Originally Submitted by Janet White
Today it’s area of the routine. Back when it were only available in 1996, the “Running Nuns” of St. Charles Children’s Home were just searching for something to chill down an explosive behavior crisis.
“It’s part of might know about do being a family,” said Sister Mary Agnes. “Running is a component individuals daily routine. While (the kids) come here, just as they’re unveiled in every other thing as part of our routine, they’re unveiled in running. “
St. Charles Children’s Home is an organization home for troubled kids (ages 3 to 12) located across from your Rochester Common in the 1860s Victorian mansion. The youngsters result from troubled families to reside on the home with all the knowning that someday are going to either adopted or reunited making use of their families. The property is rolling out a name through running. The kids run using the nuns – Daughters of Mary Mother of Healing Love – as well as in 1997 a road race was started to benefit the home. The kids and a few in the nuns run within the race. Now in the 15th year, the St. Charles Children’s Home 5K road race is a big fundraiser for the home, raising $12,000 this season. This year’s race is on Sept. 5, 9 a.m., at Pease Tradeport.
“The running program started because we now have troubled kids here,” said Sister Mary Agnes, the street race coordinator. “The kids are derived from difficult backgrounds. Lots who come have seen or witnessed violence or are already addressed with violence by adults. We attempt to redirect that will guide them new behaviors to exchange the previous violent behaviors.”
But in 1996 the home stood a crisis on its hands. The nuns had some very hard kids and there was extreme misbehavior with the home that led the sisters by sitting with the children to see whenever they could find a way to channel that negative energy inside a positive direction. They chock-full a white board with all types of ideas, and something with the ideas was running; even though it started as hiking.
“One of the most popular troublemakers,” recalled Sister Mary Agnes, “was a woman. Sister Maximilian took her hiking each day. This girl had much energy that in the progression from the summer the hikes started becoming little jogs.”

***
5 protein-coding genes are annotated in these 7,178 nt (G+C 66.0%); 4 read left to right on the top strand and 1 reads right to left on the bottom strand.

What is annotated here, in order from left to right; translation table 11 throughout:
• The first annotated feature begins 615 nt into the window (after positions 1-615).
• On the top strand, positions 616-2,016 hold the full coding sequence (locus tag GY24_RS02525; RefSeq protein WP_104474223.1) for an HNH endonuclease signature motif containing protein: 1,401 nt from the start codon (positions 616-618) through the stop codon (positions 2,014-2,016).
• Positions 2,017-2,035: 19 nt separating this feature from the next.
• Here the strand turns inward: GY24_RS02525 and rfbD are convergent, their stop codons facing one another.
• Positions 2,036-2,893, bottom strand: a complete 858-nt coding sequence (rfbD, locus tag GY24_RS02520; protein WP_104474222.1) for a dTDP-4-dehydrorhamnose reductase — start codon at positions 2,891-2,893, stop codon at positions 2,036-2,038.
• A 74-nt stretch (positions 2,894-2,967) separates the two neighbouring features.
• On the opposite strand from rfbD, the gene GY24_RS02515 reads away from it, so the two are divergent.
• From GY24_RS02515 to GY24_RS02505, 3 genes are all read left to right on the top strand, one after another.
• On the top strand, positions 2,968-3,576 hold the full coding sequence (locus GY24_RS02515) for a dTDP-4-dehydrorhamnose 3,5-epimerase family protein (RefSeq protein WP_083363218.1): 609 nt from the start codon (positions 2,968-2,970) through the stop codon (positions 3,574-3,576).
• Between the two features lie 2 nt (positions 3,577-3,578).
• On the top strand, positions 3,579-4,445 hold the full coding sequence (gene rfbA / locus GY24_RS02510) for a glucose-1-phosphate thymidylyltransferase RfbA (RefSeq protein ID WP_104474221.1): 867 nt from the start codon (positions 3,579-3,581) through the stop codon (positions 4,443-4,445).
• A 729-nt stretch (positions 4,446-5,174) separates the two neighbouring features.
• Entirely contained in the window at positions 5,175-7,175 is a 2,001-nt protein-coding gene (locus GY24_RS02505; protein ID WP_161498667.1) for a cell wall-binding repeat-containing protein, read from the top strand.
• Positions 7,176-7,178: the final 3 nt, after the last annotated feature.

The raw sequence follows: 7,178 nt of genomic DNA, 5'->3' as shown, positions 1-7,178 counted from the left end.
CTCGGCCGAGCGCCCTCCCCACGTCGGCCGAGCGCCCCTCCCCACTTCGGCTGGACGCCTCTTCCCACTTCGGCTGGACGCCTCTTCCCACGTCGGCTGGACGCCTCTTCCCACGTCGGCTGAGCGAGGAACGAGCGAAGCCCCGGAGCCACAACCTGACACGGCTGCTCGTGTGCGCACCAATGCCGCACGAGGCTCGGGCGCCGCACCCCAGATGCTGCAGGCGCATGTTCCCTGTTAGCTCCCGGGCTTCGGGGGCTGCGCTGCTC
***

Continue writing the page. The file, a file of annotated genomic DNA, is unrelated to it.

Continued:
The 2 would run after which it walk, run after which walk. By the end of the summer these were doing three to four miles inside the woods daily. Where they’d been hiking, these folks were now running every day.
“The boys got jealous,” Sister Mary Agnes said with a smile. “Sister Maximilian was bragging: ‘Rosie can outrun some of you. She ran one mile today. She ran two miles today.’ The boys got jealous.”
So they all went to the Spaulding Senior high school track and ran throughout the track. The boys said they might outrun Rosie, but because they ran round the track, they delivered individually. The oldest boy kept going. Finally it got dark and Sister Maximilian stopped them. The boys were ready to die, but Rosie wasn’t even winded.
“That was the beginning of involving all of the children inside running program,” Sister Mary Agnes said. “We saw which it was a benefit to them all.”
All of the children were interested. The nuns trained them, you start with walking as Rosie have been trained. After which it worked them up to running. That fall of 1996 they ran their first 5K. Sister Mary Rose found a brochure from your Red’s Shoe Barn 5K. Her feeling was if these folks were running with all the children every single day, test a road race. During the time, the nuns and the children were running four or so miles, so they were covering a longer distance than a 5K.
“That way they’ll see many individuals run, too,” Sister Mary Agnes said. “They’ll identify that that is something which people do. It absolutely was just a wonderful success.”
Your children loved running in the road races plus they did well. Sister Mary Agnes recalled them winning lots of the medals inside kid categories because at that time there weren’t many children running.
“I think our program sort of changed the culture of running,” she said. “As time passed, you saw a lot more parents running making use of their kids in races. You saw increasingly more kids running and many children are faster than our kids.”
There were nice thing about it coverage in the Running Nuns as well as the St. Charles Eagles (the kids’ running name). The sisters ran of their full habits and the children became recognizable through their red tank tops with St. Charles Eagles emblazoned over the front. Sister Mary Agnes believes that coverage encouraged parents to run in races with their kids.
“I think it has been great,” she said. “Because now you have a great deal of children at the races.”
To the St. Charles Children’s Home, running was an experiment that exceeded all expectations.
“We didn’t understand how successful it will be,” Sister Mary Agnes said. “But promoted was successful. That group of kids in 1996 was a very violent group and we often was required to use passive restraints together. We had that will put them safely holds so they couldn’t hurt themselves while others. It’s actually a very hard intervention and never something it suited you to be doing.”
But after the kids started running, there were a marked decline in the using restraints.
“And we’ve not used at all passive restraints since as far as there was before you run,” she said. “It does indeed help the kids channel some of that excess energy in positive ways.”
Today with running contained in the home’s daily routine, the youngsters run before school.
“I think it may help increase the risk for school day a little more successful,” Sister Mary Agnes said. “They are available in; they’ve already done their morning run. So they are able to be a bit calmer plus a little more ready to concentrate on school.”